In respect of the sharing of Google Maps Pin, the Court said that the Court may impose a condition restraining an accused from entering a particular area to protect the prosecution witnesses or the victims but cannot impose a condition on the accused to keep the Police constantly informed about his movement from one place to another. The Court stated that “the object of the bail condition cannot be to keep a constant vigil on the movements of the accused enlarged on bail. The investigating agency cannot be permitted to continuously peep into the private life of the accused enlarged on bail, by imposing arbitrary conditions since that will violate the right of privacy of the accused, as guaranteed by Article 21.” The Court added that if a constant vigil is kept on every movement of the accused, by the use of technology or otherwise, it will infringe the rights of the accused guaranteed under Article 21, including the right to privacy, as keeping such constant vigil on the accused by imposing drastic bail conditions will amount to keeping the accused in some kind of confinement even after he is released on bail. Hence, the Court held that such a condition cannot be imposed on bail.

Therefore, the Court deleted the said condition.

Condition of furnishing certificate of the Embassy

The Court referred to Supreme Court Legal Aid Committee (Representing Undertrial Prisoners) v. Union of India, (1994) 6 SCC 731, which was relied upon by the High Court, and said that the directions in the said case, were to be applicable only one-­time and it is not necessary that in every case where bail is granted to an accused in an NDPS case who is a foreign national on the ground of long incarceration of more than 50% of the minimum sentence, the condition of obtaining a ‘certificate of assurance’ from the Embassy/High Commission should be incorporated. Further, the Court elaborated that grant of such a certificate by the Embassy/High Commission is beyond the control of the accused to whom bail is granted. Therefore, when the Embassy/High Commission does not grant such a certificate within a reasonable time, the accused, who is otherwise held entitled to bail, cannot be denied bail on the ground that such a condition, which is impossible for the accused to comply with, has not been complied with. Hence, the Court will have to delete the condition. However, the Courts must remember that the accused has no right to compel the Embassy/High Commission to issue such a certificate. In such a case, instead of the condition of obtaining such a certificate, the condition of surrendering the passport and regularly reporting to the local police station/Trial Court can always be imposed, depending upon the facts of each case.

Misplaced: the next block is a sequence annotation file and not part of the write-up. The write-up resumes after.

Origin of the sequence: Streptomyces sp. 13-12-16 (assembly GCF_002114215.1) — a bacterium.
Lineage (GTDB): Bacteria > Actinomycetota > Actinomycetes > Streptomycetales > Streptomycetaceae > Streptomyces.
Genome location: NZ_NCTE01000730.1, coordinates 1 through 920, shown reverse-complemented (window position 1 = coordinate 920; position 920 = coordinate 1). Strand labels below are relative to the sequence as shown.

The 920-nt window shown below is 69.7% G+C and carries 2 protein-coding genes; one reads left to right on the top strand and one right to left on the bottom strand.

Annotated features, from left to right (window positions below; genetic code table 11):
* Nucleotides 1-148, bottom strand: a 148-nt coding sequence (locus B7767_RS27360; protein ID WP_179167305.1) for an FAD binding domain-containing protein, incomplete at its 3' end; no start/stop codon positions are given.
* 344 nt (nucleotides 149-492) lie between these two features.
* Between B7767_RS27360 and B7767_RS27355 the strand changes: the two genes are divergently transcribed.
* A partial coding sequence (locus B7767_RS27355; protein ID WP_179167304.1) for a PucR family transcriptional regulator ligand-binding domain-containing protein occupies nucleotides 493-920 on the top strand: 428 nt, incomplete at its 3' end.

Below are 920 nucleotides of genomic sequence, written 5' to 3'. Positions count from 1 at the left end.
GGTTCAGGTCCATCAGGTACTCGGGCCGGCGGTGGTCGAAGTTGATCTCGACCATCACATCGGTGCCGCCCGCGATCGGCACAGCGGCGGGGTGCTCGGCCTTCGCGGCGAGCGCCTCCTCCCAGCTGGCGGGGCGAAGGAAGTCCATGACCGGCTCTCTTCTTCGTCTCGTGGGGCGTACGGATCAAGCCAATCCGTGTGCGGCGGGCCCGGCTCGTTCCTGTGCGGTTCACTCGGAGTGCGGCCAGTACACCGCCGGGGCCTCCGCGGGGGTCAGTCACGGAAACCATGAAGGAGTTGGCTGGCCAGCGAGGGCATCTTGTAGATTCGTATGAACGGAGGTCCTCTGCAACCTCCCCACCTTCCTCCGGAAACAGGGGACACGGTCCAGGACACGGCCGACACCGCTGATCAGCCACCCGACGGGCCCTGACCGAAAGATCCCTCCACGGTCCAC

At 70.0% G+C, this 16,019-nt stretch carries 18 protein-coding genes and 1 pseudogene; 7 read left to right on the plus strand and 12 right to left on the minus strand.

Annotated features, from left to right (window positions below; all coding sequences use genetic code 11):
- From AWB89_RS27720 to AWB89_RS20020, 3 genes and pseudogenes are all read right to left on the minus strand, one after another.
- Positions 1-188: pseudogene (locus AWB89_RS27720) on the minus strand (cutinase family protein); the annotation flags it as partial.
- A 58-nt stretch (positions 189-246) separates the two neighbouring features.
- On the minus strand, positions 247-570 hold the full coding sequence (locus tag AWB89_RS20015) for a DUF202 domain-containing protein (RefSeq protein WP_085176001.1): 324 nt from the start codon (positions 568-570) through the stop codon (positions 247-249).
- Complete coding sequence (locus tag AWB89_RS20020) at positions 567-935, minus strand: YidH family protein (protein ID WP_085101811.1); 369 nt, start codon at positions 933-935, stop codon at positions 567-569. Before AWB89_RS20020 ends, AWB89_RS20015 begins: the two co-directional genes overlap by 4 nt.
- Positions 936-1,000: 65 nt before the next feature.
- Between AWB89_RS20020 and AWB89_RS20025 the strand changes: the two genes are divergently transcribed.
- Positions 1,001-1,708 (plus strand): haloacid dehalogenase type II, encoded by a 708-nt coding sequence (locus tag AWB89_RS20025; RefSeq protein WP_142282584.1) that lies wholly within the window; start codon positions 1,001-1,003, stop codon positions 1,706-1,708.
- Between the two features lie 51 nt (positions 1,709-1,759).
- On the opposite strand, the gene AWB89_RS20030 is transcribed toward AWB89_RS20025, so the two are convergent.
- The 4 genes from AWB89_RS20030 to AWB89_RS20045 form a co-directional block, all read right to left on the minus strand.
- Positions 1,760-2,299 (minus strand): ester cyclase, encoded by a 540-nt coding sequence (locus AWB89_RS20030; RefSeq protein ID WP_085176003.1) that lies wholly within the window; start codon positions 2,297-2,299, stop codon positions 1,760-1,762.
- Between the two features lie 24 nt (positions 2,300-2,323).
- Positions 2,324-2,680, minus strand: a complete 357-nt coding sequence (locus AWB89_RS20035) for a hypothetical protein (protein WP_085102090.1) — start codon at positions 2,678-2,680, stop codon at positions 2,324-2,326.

The Bench set aside the two bail conditions. The Court also viewed that it is not necessary to refer the case to a larger Bench for reconsideration of condition that “where an undertrial accused is charged for the commission of an offence punishable under Sections 31 and 31-A of the Act, such an undertrial shall not be entitled to be released on bail by virtue of this order” laid down in Supreme Court Legal Aid Committee (supra).


S.L.P. (Crl.) No. 6339-6340 of 2023

Appellants :
Frank Vitus

Respondents :
Narcotics Control Bureau

Advocates who appeared in this case

For the Petitioners:

For the Respondents: